It will be seen that when the parting plate |1 is advanced from its starting position as shown in Figs. 6 and 19, the rollers |92 will ride on the tracks |93. These tracks have a dip therein as shown in Figs. 6 and '1, intermediate their ends so that after the leading edge of the plate |1 has been advanced about half-way through the transverse Width of the tissue stack as shown in full lines in Fig. 13, the rollers |92 will move downwardly into the recessed portion of the tracks thereby causing the leading end portion of the plate |1 to rock downwardly to a lower position as represented in dotted lines in Fig. 13. This action permitsv the plate l1 to be advanced over a portion of the width of the underlying stack of tissues free of contact therewith even though the height of the stack may vary somewhat due usually to variations in the characteristics of the tissue material. It has been found that after a sufficient area of the stack is engaged by the under surface of the plate I1 its further transverse movement may be effected without any tendency to shift or distort the stack before it is engaged by the pusher 22. This downward movement of the plate |1 effects slight compression of the underlying stack of tissues whereby the stack is firmed up to a slight and desirable extent.
When the stack 9b approaches its delivered position as shown in Fig. 14, the blade |1 is again elevated to free the plate |1 from the stack so that the initial portion of the return movement of the plate |1 is effected substantially free of or with only slight contact with the top of the stack such as 9b which has just been advanced to the receiving table 23.
To permit the plate |1 and mounting member 99 to rock as already explained, the connection of the member 99 to the piston rod |99 is effected through the agency of a block I2 (Fig. 6) which is fixed on the end of the piston rod and which fits in a slot in the end portion of said stem |09 and is pivoted thereto as indicatedat ||3. The member 99 and plate |1 rock up and down on the pivot I9 so as to avoid any shifting or distortion of the piston rod |96.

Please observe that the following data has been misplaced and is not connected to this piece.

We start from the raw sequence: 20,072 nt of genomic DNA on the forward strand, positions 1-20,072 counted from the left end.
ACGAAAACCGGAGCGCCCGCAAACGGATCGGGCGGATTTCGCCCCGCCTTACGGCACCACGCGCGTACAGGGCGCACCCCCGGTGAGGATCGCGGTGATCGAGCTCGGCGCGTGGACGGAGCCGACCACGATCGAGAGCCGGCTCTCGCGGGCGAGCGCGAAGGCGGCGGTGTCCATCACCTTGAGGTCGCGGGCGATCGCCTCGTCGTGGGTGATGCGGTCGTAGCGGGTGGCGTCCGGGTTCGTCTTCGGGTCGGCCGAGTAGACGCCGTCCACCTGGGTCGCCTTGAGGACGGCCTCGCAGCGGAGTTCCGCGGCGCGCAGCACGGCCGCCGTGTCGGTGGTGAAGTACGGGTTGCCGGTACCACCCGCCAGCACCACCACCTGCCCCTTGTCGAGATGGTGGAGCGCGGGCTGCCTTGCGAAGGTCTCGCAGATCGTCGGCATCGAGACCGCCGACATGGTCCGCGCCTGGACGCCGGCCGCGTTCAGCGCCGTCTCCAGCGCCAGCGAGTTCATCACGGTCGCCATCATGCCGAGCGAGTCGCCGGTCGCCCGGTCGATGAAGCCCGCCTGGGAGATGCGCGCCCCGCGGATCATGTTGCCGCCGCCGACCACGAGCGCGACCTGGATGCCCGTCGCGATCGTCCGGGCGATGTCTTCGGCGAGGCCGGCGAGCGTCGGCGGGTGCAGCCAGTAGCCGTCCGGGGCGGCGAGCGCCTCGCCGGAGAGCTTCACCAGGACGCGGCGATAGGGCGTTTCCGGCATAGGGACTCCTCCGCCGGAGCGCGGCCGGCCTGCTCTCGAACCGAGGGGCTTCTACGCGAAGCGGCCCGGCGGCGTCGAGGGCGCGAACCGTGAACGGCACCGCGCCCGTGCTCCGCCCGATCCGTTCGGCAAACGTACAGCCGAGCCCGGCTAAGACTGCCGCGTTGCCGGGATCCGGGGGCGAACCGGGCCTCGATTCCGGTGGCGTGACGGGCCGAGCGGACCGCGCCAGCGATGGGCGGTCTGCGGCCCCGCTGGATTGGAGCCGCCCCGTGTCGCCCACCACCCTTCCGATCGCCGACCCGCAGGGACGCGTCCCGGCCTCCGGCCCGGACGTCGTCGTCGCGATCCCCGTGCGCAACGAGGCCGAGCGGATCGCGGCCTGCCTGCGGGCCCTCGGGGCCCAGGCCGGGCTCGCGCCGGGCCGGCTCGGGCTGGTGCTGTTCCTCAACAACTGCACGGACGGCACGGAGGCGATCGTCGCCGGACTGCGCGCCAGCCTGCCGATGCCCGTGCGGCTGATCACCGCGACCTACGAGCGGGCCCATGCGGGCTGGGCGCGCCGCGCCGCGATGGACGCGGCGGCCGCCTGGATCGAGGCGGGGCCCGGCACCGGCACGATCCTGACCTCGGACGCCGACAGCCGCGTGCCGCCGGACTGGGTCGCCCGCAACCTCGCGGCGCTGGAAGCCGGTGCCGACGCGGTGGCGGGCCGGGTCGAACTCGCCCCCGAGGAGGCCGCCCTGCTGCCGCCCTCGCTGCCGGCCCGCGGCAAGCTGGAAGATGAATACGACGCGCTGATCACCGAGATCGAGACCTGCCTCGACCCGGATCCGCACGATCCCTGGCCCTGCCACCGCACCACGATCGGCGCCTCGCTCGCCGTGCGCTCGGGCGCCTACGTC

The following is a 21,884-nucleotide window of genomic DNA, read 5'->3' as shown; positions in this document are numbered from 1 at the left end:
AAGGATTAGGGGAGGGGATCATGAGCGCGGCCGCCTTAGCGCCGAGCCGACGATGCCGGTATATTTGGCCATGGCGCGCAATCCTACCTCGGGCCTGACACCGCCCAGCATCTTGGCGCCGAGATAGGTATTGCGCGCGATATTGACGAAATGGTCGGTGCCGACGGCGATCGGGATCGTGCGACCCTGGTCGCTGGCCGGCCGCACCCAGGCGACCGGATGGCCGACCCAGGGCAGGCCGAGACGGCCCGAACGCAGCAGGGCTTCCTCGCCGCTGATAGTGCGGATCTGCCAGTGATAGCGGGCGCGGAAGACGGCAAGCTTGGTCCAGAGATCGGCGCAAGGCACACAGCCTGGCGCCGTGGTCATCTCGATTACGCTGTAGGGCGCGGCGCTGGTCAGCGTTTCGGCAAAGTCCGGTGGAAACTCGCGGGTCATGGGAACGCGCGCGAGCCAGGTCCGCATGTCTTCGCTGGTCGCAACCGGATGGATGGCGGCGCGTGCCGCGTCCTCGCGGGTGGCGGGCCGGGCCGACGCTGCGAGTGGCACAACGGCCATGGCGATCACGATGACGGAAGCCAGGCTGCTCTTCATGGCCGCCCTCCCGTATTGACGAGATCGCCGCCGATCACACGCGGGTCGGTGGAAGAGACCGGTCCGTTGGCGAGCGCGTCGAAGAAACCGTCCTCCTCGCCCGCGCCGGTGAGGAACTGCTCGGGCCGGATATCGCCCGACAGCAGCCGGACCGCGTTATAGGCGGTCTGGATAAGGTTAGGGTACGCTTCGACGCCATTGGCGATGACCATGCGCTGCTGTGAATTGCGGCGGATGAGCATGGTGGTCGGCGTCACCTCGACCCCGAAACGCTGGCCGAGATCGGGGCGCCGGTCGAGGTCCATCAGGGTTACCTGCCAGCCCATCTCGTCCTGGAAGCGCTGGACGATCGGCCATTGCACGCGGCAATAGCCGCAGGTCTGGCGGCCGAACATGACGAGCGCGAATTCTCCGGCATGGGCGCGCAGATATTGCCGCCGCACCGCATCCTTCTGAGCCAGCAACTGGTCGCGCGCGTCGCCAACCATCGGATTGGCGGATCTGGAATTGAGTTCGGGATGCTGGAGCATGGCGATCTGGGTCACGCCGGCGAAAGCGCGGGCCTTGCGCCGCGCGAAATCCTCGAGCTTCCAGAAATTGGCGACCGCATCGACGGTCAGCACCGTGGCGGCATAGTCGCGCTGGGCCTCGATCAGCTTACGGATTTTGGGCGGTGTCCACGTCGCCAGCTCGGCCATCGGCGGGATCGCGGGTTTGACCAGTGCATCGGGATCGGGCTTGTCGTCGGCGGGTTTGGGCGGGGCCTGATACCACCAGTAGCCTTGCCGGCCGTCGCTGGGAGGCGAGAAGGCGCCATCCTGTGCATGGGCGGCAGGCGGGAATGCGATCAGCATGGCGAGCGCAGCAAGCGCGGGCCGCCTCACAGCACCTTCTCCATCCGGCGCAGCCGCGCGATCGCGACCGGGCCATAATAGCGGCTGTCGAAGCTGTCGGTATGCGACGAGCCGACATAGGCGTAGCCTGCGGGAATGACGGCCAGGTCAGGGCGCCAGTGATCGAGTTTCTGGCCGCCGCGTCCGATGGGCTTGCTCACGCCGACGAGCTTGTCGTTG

For advancing the stack 9d of tissues from the position thereof on the table 23 as shown in Fig. 13, when the stack 9b is to be delivered to said table, there is provided in association with the parting blade structure |1 a pair of feed fingers H4, H4 (see Figs. 5, 6, 3 and 13), these fingers being carried by the leading ends of rods ||5 which are anchored to the crosshead portion |9| of the member 99. The fingers ||4 are pivoted as indicated at IB in blocks or heads fastened on the free end portions of the rods ||5, the arrangement being such that on forward or feeding movement of the fingers ||4 from the full line position shown in Fig. 6 to the advanced dotted line position shown therein, said fingers are supported against rearward rocking movement.
1.1. However, upon return movement fo'f :the frods f||5 and `said fingers H4, said 'fingers may rock forwardly so as to pass under Ythe stackiSb (Fig. 14) of tissues which will havebeen delivered to the table A23 behind the said fingers. The table 23 is slotted as indicated at to permit the described travel of the feeding ngers H4. 'The .fingers `Htl and rods H rock up and down with 4the parting plate, this being without objection inasmuch as the stack of tissues will lie-effectively advanced even though the lngers |1|4 engage only a portion'ofthe vertical depth of the stack. When the feed fingers .H4 and the plate reach their most Vadvanced position as represented in dotted lines in Fig. 6, they will fhave been elevated from their 'lowermost position by the forward lobe or rise `of the cam track |03. Most of the pressure of the plate ||4on the tissue stack underlying the plate portion in front 'of vthe lpusher 22 `will be relieved by said upward movement of the plate as it approaches its `advanced position. However, tissue such as em- 'ployed in making facial tissue, -when stacked, produces a resiliently compressible stackand the vstack has a tendency to expand so as to maintain -light contact Vwith the forward vportion of said plate even though it is elevated.